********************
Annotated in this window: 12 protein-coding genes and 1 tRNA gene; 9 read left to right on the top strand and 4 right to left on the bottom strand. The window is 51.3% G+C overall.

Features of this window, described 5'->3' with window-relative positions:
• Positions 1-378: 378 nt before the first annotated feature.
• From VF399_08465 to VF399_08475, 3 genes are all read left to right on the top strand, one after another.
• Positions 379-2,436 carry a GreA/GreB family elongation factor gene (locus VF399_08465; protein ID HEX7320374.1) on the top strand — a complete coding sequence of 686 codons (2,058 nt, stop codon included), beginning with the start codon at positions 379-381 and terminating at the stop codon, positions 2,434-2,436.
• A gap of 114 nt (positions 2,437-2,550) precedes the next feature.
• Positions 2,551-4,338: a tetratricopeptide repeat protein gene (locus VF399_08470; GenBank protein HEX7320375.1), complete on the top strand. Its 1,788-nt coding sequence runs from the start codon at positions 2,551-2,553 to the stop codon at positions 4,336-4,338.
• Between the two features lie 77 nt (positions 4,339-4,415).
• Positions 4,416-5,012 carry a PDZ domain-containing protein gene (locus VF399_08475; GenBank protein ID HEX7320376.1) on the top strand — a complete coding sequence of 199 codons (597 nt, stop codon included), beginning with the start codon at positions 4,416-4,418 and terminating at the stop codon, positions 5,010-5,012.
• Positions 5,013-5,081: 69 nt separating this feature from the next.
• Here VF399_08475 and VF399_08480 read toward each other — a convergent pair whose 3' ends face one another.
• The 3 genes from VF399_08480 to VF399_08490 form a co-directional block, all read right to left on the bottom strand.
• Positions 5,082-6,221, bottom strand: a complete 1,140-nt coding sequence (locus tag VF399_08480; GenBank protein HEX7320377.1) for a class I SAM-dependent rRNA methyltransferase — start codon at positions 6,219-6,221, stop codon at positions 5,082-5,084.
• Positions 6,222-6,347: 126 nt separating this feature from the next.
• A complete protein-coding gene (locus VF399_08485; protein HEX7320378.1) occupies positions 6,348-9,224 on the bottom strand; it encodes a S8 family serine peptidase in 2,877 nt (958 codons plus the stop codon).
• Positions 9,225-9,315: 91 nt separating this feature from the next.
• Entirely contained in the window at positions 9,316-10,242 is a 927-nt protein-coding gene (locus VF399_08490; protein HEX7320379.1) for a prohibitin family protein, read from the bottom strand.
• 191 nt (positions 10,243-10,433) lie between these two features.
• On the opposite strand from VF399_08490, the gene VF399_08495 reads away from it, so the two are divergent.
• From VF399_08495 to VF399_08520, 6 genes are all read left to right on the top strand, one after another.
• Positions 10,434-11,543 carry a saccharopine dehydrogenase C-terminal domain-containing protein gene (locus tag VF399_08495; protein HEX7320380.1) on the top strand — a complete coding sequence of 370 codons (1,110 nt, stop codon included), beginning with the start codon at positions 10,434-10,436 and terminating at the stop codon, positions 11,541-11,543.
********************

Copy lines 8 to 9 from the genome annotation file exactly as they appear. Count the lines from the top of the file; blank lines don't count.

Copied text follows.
• Between the two features lie 77 nt (positions 4,339-4,415).
• Positions 4,416-5,012 carry a PDZ domain-containing protein gene (locus VF399_08475; GenBank protein ID HEX7320376.1) on the top strand — a complete coding sequence of 199 codons (597 nt, stop codon included), beginning with the start codon at positions 4,416-4,418 and terminating at the stop codon, positions 5,010-5,012.